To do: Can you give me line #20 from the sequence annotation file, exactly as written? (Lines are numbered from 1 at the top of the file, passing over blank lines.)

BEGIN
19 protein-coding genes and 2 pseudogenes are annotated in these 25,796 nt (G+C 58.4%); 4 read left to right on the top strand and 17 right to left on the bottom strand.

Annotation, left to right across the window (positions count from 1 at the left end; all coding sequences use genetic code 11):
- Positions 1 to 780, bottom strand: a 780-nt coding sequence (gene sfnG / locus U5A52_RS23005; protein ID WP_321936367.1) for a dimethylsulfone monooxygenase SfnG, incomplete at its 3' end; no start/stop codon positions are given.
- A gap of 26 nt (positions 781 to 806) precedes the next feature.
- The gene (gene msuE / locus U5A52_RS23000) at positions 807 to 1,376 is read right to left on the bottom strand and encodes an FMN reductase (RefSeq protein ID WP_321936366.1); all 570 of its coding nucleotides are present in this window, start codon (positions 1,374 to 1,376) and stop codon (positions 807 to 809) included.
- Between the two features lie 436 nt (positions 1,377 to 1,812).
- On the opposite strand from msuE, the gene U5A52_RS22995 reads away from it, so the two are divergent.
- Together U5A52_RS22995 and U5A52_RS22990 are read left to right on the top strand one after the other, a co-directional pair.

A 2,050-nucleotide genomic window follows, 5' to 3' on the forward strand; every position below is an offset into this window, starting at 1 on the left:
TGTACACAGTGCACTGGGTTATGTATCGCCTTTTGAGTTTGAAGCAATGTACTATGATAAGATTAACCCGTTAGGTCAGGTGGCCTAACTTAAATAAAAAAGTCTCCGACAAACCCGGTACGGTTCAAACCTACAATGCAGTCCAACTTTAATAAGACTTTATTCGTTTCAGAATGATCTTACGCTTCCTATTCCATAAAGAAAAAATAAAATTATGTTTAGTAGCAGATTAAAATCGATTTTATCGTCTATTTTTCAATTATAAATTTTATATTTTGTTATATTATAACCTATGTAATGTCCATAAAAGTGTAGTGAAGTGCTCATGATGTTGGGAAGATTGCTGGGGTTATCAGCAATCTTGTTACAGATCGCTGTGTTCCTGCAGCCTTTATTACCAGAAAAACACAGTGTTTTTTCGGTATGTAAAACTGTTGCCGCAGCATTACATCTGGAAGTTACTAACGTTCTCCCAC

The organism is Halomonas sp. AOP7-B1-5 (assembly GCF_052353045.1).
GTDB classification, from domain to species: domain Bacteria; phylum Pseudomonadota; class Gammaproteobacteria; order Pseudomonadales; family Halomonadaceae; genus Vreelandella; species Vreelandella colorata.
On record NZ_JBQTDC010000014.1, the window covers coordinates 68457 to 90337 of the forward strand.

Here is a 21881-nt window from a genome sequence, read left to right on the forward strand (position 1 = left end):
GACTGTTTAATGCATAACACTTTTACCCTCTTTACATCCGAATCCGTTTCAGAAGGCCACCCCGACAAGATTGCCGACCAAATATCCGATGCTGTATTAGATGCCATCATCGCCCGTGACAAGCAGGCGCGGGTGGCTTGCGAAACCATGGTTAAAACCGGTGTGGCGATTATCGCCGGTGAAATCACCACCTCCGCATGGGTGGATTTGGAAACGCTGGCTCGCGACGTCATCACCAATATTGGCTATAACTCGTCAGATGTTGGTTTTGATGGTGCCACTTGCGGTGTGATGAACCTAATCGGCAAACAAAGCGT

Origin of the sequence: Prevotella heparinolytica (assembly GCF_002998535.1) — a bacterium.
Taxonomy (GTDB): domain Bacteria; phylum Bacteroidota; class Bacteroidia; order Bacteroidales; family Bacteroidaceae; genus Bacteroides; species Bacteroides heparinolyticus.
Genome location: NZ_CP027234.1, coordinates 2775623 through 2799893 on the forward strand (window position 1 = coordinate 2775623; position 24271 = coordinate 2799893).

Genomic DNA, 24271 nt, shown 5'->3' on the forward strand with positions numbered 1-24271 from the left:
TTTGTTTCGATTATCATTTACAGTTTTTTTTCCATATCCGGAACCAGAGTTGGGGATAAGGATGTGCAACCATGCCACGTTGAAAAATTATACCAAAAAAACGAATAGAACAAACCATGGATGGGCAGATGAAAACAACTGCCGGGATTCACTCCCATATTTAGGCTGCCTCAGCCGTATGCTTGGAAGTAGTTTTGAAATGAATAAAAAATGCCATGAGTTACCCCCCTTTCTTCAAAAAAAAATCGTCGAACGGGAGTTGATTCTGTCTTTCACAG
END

TTTGTTTCGATTATCATTTACAGTTTTTTTTCCATATCCGGAACCAGAGTTGGGGATAAGGATGTGCAACCATGCCACGTTGAAAAATTATACCAAAAAAACGAATAGAACAAACCATGGATGGGCAGATGAAAACAACTGCCGGGATTCACTCCCATATTTAGGCTGCCTCAGCCGTATGCTTGGAAGTAGTTTTGAAATGAATAAAAAATGCCATGAGTTACCCCCCTTTCTTCAAAAAAAAATCGTCGAACGGGAGTTGATTCTGTCTTTCACAG